After 10 years of production for the Peugeot 205 GTI and 15 years for the regular Peugeot 205, the Peugeot 206 replaced this well-praised model. The Peugeot 205 had over-exceeded its target sales volume, with well over 5 million units being sold. The Peugeot 205 GTI had also amassed a large following of people, a fanbase that the successive 206 GTI would not achieve.

How to get one in your garage

Buyer Beware…

Bodywork – As prices are rising, more and more Peugeot 205 GTI’s are being ‘tarted’ up. Therefore, be aware of shoddy repair jobs; overspray is often a dead giveaway that it’s not been done up to a great standard. Although the Peugeot 205 GTI is fairly resistant to rust, check the usual suspects for rusting such as the wings, footwells and the boot floor. Despite the rust-resistance, the metal used is of a thin gauge so picks up dents easily, so thoroughly check for imperfections.

Interior – The interior mostly consists of brittle plastics so check for cracks developing in the dashboard. Some Peugeot 205 GTI’s achieve high mileage so damaged upholstery and bolsters might need addressing.

Engines – The XU engine isn’t notoriously unreliable. However, check the engine bay for oil leaks as well as a mayonnaise-looking gloop around the cap on the rocker cover. This is an indication that the head gasket has blown.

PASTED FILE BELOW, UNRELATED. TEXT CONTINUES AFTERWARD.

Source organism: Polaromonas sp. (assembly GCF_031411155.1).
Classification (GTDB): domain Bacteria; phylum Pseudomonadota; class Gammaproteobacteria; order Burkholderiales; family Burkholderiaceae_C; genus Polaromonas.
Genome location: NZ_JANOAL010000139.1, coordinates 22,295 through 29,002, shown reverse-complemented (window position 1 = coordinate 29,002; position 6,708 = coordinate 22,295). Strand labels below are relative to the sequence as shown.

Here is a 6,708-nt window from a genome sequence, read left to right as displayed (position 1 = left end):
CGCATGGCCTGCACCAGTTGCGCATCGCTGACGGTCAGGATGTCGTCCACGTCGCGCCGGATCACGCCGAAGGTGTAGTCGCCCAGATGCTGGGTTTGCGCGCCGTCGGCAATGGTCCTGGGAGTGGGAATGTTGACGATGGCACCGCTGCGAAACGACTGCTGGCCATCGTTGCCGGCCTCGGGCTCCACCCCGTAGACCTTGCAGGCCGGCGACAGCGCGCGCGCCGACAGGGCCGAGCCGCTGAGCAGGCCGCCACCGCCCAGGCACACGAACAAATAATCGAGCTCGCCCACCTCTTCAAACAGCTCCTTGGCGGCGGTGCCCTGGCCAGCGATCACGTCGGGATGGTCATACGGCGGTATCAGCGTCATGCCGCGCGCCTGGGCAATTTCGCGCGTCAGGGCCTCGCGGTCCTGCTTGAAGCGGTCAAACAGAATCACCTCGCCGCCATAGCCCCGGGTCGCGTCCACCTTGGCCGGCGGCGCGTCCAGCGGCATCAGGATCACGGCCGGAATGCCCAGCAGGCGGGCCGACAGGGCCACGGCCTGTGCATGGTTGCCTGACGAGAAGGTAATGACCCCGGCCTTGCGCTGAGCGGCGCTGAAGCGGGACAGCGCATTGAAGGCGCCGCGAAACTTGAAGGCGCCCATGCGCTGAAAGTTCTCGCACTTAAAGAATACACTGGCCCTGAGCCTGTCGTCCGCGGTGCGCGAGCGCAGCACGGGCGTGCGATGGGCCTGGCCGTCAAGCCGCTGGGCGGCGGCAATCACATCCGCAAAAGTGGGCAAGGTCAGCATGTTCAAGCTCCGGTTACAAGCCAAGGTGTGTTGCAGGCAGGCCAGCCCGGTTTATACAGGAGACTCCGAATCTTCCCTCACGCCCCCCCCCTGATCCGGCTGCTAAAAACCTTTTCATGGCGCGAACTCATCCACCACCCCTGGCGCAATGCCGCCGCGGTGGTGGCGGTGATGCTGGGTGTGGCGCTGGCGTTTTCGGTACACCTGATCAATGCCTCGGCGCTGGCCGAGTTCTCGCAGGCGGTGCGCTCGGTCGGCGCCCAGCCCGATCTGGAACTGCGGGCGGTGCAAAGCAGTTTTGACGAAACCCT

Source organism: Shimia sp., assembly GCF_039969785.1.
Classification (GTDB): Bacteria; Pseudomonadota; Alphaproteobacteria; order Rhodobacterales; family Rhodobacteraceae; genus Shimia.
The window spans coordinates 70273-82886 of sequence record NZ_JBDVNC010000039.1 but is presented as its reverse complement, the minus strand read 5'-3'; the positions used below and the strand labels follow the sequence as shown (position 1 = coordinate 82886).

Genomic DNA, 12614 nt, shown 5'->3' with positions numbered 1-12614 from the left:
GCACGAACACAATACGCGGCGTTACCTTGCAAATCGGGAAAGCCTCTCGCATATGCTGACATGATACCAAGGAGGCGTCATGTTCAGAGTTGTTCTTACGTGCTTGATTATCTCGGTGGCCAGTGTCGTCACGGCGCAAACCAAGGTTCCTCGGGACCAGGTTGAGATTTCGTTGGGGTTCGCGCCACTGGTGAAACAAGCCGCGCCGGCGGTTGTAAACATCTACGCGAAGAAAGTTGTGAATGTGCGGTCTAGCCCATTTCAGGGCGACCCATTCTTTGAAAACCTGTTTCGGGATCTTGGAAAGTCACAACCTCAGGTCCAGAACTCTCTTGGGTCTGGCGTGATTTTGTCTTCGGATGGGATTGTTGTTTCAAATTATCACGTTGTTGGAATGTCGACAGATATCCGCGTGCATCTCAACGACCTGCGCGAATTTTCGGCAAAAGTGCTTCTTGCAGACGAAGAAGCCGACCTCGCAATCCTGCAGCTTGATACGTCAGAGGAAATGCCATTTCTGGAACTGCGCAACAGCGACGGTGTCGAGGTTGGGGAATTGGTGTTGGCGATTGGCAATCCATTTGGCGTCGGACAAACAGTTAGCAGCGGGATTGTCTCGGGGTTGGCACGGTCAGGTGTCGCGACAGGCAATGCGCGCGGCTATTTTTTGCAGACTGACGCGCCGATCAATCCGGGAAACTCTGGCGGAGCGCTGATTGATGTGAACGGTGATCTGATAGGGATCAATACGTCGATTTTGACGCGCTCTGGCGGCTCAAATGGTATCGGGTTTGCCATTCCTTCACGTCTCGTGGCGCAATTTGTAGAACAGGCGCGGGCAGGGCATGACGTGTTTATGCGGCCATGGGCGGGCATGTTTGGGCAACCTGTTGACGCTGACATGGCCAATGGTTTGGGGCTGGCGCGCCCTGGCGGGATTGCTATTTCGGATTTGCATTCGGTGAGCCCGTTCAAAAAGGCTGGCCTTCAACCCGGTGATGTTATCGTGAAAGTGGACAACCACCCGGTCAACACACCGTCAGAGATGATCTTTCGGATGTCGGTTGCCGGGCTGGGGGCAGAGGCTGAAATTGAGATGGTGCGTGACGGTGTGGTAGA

Gearbox – The 5-speed gearbox in the Peugeot 205 is typically reliable, but on higher mileage cars, it is often evidential that the synchromesh is worn. If you’re considering an early Peugeot 205 GTI, be warned that to access the gearbox, the engine must come out too; this isn’t the case on newer models with transversally mounted engines.

Suspension – Don’t dismiss the car shimmying at higher speeds. Although it can indicate the front wheels are out of balance, it can also imply that there are worn wishbone bushes… Check this repair hasn’t been neglected by the seller (as it is costly), by checking for knocks and bangs when bouncing on each corner of the car.

Also worth knowing

Parts aren’t extortionate, but interior trims in particular cannot often be ordered direct from Peugeot. You may have to turn to aftermarket parts or salvage parts, so check the legitimacy of the seller.

How much to spend

£6500 - £14,500

Within this price range, you’ll mostly find higher mileage examples (100,000 or more). Despite this, some are in very good condition with recent mechanical repairs and have extensive service history. In this price range, you’ll find yourself either a 1.6l or 1.9l as well as the 1.9l CTI.

£14,500 -£24,500

Most cars are below 100,000 miles with fewer owners and more comprehensive service history. Rarer colour options can also be found, but they are often few and far between.


Some might call it overkill, but these cars are either fully restored or have completed so few miles that restoration would be needless. Every component that has shown signs of wear has been swapped out, and these cars tend to be sold by more prestigious car dealerships.

One we found

1988 Peugeot 205 1.6 GTI, 60,000 miles, £14,995

Finished in Futura Grey Metallic with original 14in pepperpot alloys. This is a lower mileage example with 3 owners and has all typical shortcomings dealt with. The MoT is a clean sweep with no advisories either.